The impact of irregular child support payments on adoption cases
It is not uncommon for a close bond to develop between a stepparent and his or her stepchild. In many instances, this bond contributes to the desire to legally adopt the stepchild.
Adoption can be a lengthy and complicated process, however, and the biological parent facing the loss of his or her parental rights may object to it altogether. What happens when the noncustodial parent of the child is significantly behind on his or her child support payments, and how can this affect the adoption process?
Is the biological parent involved in the child’s life?
The biological parent must consent to terminate his or her parental rights for adoption to occur. If the biological parent is not regularly involved in his or her child’s life, the need for consent may not be necessary.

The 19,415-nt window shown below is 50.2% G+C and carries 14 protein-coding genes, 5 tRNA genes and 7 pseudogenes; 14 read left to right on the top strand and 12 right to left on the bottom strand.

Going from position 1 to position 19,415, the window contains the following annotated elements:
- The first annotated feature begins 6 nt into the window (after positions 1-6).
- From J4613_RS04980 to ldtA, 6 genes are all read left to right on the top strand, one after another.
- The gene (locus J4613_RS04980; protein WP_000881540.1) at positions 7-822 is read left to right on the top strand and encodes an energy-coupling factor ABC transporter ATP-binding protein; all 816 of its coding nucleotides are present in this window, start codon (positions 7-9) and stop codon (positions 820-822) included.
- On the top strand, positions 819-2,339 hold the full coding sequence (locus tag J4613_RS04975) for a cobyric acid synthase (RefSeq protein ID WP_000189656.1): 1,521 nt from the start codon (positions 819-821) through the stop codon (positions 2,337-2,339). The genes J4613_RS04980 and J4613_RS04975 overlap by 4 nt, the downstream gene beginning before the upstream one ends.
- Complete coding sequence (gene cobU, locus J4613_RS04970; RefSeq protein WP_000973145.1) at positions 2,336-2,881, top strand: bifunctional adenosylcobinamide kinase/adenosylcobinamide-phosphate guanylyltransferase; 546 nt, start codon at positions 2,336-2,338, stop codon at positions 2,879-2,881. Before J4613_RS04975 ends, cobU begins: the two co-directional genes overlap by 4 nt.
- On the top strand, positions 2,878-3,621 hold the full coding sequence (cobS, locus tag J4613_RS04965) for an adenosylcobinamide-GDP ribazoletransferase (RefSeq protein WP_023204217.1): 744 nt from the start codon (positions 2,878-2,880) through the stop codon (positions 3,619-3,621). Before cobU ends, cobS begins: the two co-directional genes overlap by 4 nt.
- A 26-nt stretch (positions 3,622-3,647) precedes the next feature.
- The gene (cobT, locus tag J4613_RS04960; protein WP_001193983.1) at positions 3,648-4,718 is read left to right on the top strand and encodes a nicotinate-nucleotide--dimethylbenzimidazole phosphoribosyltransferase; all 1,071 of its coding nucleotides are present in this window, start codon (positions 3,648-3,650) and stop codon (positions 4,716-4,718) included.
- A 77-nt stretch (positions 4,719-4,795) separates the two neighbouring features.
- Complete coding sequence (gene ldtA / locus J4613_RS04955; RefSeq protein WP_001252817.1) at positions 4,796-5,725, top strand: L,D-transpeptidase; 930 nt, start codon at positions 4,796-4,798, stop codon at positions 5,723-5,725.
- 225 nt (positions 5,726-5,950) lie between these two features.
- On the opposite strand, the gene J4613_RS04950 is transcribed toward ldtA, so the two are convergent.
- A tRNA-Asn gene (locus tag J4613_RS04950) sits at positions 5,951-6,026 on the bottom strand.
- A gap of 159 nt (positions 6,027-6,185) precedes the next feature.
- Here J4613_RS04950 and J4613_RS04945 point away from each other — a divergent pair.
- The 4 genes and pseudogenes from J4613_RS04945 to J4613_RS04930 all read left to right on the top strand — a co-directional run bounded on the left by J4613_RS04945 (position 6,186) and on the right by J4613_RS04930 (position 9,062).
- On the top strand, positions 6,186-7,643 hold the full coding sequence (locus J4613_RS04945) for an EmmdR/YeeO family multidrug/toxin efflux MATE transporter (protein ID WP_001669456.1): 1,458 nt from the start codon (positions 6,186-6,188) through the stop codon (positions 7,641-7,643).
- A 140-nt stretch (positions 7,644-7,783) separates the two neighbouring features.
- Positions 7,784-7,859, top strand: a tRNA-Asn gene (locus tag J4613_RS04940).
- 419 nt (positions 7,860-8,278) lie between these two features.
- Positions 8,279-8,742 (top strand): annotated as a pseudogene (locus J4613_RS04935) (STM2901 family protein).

According to Adoption.org, there are processes that evaluate the need for consent to proceed with an adoption. If a noncustodial biological parent is significantly behind on child support payments and does not regularly have contact with the child, he or she may lose the right to object to the adoption.
Is there a justifiable cause for the lapse in payment?
If there is not a legitimate reason that the noncustodial parent is behind on child support payments, the courts may withdraw his or her rights to object to the adoption. Court News Ohio cites the failure of one father to provide a legitimate reason for his lapse of payments as the basis for the court’s decision.
As the law pertains to the matter, one or two missed payments is not enough to strip a biological parent of his or her right to object to an adoption. A one-year lapse is generally enough to stop an objection.